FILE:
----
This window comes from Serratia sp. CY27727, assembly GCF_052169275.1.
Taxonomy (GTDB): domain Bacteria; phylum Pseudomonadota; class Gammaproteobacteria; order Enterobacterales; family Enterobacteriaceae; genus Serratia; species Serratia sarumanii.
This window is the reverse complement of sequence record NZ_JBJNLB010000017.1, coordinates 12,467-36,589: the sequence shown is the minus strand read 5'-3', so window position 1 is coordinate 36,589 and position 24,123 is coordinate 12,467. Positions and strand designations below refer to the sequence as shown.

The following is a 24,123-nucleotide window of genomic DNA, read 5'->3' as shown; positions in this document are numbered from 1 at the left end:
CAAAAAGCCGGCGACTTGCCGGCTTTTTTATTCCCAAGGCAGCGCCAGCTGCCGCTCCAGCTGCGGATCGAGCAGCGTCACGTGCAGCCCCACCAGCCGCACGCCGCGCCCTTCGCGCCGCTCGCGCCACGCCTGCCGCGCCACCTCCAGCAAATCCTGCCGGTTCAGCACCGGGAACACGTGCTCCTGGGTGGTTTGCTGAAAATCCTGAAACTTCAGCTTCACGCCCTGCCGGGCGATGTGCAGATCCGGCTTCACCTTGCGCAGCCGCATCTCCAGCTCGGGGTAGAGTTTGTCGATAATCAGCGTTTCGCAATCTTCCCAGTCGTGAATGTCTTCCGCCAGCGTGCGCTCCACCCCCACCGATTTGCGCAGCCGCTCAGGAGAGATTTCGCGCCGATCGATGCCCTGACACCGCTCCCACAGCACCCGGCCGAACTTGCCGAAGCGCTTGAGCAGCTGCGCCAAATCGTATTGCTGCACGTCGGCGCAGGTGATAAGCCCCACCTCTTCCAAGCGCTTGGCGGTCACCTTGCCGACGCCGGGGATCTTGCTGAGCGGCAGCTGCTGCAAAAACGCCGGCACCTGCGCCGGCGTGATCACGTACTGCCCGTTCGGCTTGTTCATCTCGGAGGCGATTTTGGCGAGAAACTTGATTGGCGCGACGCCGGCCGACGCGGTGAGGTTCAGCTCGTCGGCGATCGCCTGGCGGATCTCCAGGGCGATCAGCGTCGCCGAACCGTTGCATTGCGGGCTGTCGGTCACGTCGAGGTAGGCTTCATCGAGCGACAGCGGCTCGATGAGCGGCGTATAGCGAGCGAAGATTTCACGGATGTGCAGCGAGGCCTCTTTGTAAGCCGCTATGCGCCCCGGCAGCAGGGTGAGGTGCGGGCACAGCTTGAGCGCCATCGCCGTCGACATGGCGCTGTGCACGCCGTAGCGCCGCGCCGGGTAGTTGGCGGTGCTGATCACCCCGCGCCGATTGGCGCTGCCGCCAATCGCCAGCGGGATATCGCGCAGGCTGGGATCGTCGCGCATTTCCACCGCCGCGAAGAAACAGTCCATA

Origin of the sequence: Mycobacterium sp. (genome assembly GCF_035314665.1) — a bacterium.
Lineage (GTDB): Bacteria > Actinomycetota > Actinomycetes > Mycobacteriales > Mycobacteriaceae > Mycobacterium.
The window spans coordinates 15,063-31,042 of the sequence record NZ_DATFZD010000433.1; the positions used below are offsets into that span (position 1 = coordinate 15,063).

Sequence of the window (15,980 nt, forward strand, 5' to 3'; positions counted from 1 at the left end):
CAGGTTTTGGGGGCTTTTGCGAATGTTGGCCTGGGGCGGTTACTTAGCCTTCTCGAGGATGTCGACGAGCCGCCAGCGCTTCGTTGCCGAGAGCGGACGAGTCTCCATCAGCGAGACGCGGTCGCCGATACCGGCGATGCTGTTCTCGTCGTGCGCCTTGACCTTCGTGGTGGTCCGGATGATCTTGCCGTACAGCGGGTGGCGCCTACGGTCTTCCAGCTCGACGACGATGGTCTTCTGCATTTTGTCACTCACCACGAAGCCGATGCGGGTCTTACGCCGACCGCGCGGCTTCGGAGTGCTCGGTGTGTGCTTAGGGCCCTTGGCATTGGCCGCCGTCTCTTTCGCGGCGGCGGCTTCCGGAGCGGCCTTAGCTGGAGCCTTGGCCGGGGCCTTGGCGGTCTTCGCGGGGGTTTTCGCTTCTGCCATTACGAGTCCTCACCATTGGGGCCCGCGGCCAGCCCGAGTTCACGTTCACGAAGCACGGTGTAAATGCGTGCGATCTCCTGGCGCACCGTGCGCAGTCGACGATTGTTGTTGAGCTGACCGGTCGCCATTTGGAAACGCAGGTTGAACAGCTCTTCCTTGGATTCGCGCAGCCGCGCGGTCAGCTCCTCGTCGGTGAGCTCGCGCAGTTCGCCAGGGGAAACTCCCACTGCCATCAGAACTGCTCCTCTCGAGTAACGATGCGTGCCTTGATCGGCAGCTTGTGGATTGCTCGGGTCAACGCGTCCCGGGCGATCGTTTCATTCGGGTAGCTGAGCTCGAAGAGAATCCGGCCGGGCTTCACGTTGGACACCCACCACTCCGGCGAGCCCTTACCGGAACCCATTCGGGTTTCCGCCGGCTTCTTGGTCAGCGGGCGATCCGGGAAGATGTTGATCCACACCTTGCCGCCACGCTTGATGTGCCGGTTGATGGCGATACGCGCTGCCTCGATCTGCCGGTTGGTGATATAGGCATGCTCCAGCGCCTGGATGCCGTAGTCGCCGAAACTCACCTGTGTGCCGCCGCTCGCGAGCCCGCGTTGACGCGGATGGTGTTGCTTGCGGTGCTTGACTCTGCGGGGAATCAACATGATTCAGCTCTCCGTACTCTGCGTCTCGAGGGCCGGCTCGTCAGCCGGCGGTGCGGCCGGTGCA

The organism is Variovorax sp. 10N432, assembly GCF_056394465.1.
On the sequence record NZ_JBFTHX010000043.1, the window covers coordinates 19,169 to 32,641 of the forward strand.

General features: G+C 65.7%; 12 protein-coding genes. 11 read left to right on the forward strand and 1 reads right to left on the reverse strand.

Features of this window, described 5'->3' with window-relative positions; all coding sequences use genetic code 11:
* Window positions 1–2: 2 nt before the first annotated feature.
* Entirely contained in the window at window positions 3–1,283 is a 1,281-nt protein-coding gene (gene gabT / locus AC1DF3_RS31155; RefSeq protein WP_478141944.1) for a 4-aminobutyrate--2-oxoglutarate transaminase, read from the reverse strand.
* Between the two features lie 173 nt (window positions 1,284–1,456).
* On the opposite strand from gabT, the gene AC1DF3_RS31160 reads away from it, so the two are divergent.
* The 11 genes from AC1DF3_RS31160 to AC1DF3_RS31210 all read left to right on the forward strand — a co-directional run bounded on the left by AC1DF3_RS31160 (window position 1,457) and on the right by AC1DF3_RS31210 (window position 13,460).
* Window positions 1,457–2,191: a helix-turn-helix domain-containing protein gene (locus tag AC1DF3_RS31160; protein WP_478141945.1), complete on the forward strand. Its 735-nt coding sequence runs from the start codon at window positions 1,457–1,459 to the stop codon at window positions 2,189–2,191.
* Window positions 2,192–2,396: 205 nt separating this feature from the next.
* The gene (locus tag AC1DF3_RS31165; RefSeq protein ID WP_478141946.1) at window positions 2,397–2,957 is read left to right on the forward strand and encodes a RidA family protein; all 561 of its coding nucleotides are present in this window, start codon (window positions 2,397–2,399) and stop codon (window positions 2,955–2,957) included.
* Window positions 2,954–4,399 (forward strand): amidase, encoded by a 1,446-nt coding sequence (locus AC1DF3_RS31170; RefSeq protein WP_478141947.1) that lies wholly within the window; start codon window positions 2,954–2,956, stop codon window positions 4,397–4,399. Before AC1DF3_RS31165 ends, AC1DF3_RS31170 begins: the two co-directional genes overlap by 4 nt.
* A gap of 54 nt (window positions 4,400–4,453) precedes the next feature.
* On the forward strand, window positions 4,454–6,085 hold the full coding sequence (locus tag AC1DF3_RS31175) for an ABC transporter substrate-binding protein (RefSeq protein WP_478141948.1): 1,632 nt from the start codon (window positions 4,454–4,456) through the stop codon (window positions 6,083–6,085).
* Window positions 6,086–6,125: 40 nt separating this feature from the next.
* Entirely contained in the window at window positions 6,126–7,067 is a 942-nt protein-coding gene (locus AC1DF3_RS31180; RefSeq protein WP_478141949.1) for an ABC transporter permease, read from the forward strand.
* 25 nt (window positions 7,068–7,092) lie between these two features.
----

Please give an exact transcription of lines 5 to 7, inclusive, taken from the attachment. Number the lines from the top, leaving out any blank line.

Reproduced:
CAAAAAGCCGGCGACTTGCCGGCTTTTTTATTCCCAAGGCAGCGCCAGCTGCCGCTCCAGCTGCGGATCGAGCAGCGTCACGTGCAGCCCCACCAGCCGCACGCCGCGCCCTTCGCGCCGCTCGCGCCACGCCTGCCGCGCCACCTCCAGCAAATCCTGCCGGTTCAGCACCGGGAACACGTGCTCCTGGGTGGTTTGCTGAAAATCCTGAAACTTCAGCTTCACGCCCTGCCGGGCGATGTGCAGATCCGGCTTCACCTTGCGCAGCCGCATCTCCAGCTCGGGGTAGAGTTTGTCGATAATCAGCGTTTCGCAATCTTCCCAGTCGTGAATGTCTTCCGCCAGCGTGCGCTCCACCCCCACCGATTTGCGCAGCCGCTCAGGAGAGATTTCGCGCCGATCGATGCCCTGACACCGCTCCCACAGCACCCGGCCGAACTTGCCGAAGCGCTTGAGCAGCTGCGCCAAATCGTATTGCTGCACGTCGGCGCAGGTGATAAGCCCCACCTCTTCCAAGCGCTTGGCGGTCACCTTGCCGACGCCGGGGATCTTGCTGAGCGGCAGCTGCTGCAAAAACGCCGGCACCTGCGCCGGCGTGATCACGTACTGCCCGTTCGGCTTGTTCATCTCGGAGGCGATTTTGGCGAGAAACTTGATTGGCGCGACGCCGGCCGACGCGGTGAGGTTCAGCTCGTCGGCGATCGCCTGGCGGATCTCCAGGGCGATCAGCGTCGCCGAACCGTTGCATTGCGGGCTGTCGGTCACGTCGAGGTAGGCTTCATCGAGCGACAGCGGCTCGATGAGCGGCGTATAGCGAGCGAAGATTTCACGGATGTGCAGCGAGGCCTCTTTGTAAGCCGCTATGCGCCCCGGCAGCAGGGTGAGGTGCGGGCACAGCTTGAGCGCCATCGCCGTCGACATGGCGCTGTGCACGCCGTAGCGCCGCGCCGGGTAGTTGGCGGTGCTGATCACCCCGCGCCGATTGGCGCTGCCGCCAATCGCCAGCGGGATATCGCGCAGGCTGGGATCGTCGCGCATTTCCACCGCCGCGAAGAAACAGTCCATA

Origin of the sequence: Mycobacterium sp. (genome assembly GCF_035314665.1) — a bacterium.
Lineage (GTDB): Bacteria > Actinomycetota > Actinomycetes > Mycobacteriales > Mycobacteriaceae > Mycobacterium.